Surrounded by darkness, we begin our day as teachers. We close the blinds to shield our classrooms from the blaring sun, open our windows with the strength in our forearms, and lay out our objectives for the students to gobble up after their free cinnamon-roll breakfast.

We read the morning headlines and the late-night emails that burden us with the responsibility of introducing these kids to a world we’re not sure we want to live in ourselves. We attend staff meetings bearing more bad news, and not a single soul leaves the brief update with a dry eye.

Surrounded by darkness, the school year begins. It isn’t enough that on the first day the moon literally blots out the sun. Its predecessor of racism, bigotry, anti-semitism, misogyny dressed up with tiki torches and accessorized with flippancy had already left us half blind.

We read letters from students who can’t find a place in their families who prefer siblings, a mistress, isolation over them. Letters that describe escaped wars, bullying, racial attacks, judgments about neighborhoods, gang violence, lost grandmothers. We read letters from students who have suffered more in sixteen years than we have in our entire lives.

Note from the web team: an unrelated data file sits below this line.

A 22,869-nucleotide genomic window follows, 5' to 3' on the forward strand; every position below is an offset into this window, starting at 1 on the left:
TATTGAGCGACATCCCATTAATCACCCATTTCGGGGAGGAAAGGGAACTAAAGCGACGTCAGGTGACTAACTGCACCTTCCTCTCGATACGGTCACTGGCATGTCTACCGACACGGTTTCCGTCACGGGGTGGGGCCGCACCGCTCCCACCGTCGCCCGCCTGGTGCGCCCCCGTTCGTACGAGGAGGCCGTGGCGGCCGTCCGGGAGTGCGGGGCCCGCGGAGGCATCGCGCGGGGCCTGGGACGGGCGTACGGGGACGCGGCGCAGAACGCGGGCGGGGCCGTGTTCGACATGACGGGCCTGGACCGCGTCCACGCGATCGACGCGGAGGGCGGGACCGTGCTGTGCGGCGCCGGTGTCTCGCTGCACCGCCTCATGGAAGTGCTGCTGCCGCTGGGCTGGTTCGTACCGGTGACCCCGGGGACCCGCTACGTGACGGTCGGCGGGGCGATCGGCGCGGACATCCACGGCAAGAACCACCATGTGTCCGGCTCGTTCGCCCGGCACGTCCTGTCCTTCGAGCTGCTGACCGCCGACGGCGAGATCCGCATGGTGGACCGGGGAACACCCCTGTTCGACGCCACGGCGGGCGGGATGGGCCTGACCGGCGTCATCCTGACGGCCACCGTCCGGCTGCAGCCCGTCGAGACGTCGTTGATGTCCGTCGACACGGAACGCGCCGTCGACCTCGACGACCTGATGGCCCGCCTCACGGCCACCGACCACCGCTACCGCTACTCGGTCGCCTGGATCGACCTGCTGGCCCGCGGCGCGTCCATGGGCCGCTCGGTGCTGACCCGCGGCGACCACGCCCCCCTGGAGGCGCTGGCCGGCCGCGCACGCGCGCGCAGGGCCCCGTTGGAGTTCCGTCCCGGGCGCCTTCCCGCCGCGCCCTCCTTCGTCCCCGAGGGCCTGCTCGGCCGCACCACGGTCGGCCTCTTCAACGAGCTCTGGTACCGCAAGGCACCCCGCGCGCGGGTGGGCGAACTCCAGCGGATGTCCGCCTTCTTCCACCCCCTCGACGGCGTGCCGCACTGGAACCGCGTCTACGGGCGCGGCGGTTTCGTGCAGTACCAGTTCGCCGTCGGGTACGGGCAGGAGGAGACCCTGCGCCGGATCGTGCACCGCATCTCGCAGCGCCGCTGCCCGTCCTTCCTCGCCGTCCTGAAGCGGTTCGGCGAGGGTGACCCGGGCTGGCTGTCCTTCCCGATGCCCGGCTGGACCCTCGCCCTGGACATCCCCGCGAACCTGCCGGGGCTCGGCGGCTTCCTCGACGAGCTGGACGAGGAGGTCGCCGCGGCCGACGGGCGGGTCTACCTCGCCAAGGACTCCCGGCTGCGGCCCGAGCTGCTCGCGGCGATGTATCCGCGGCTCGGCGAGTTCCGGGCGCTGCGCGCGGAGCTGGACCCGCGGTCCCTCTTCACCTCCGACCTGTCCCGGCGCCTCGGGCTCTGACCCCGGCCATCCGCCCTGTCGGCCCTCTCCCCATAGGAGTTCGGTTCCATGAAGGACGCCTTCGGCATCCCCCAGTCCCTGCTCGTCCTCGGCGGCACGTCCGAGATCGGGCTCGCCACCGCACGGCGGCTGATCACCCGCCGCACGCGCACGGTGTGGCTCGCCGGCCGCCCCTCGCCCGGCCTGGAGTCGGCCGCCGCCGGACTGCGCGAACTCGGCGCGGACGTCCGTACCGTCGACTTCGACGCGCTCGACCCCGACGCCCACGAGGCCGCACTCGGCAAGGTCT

Surrounded by darkness, their words filter into the sunlight of the late afternoon, the blinds reopened to let in a brief breeze, a small reprieve from the choking heat. They raise their eyes, their hearts, their voices to promise us they’re fully here, they’re fully listening, they’re fully aware of how safe this place is, of how much we love them.

We stand in hallways cheering them on as they run late to class. We exchange hope through shared lesson planning, whole-child strategies, ideas about how to reach the toughest, the sweetest, the lowest, kids. We reassure each other’s doubts, question the society we must send them to, and promise each other it will get better. We read each other’s words and commiserate, encourage, respond.

Surrounded by darkness, we wait for the sun. We go to bed too late and wake up too early, plagued with worry, with stress, with plates stacked too high and bad news piled too deeply.

And yet… there is beauty in shadows, in the small slivers of light from eclipses that dot the concrete sidewalks outside the school, where everyone has gathered together to be a part of history. In the cool morning before the sun hits the high sky, with impassioned pink cloud cover that draws in its softness a hope that we won’t swelter through unforgiving ultra-violet rays. In the truth of their words, of our words, where we trust each other with the world, with our raw emotions, with an honesty only found in youth.

Surrounded by darkness, we begin our day as teachers. We pull the blinds shut, open the windows, and wait for just the right moment to let in the light.

Surrounded by darkness, we wait. The breeze builds up, the moon blocks the sun, the heat seems inescapable.

But there is always just the right moment to lift the blinds. To hear our collective suffering fill the air, to see their eyes lifted to the sky, mesmerized for what may come, to be right here, only in this moment, letting our light surround our darkness.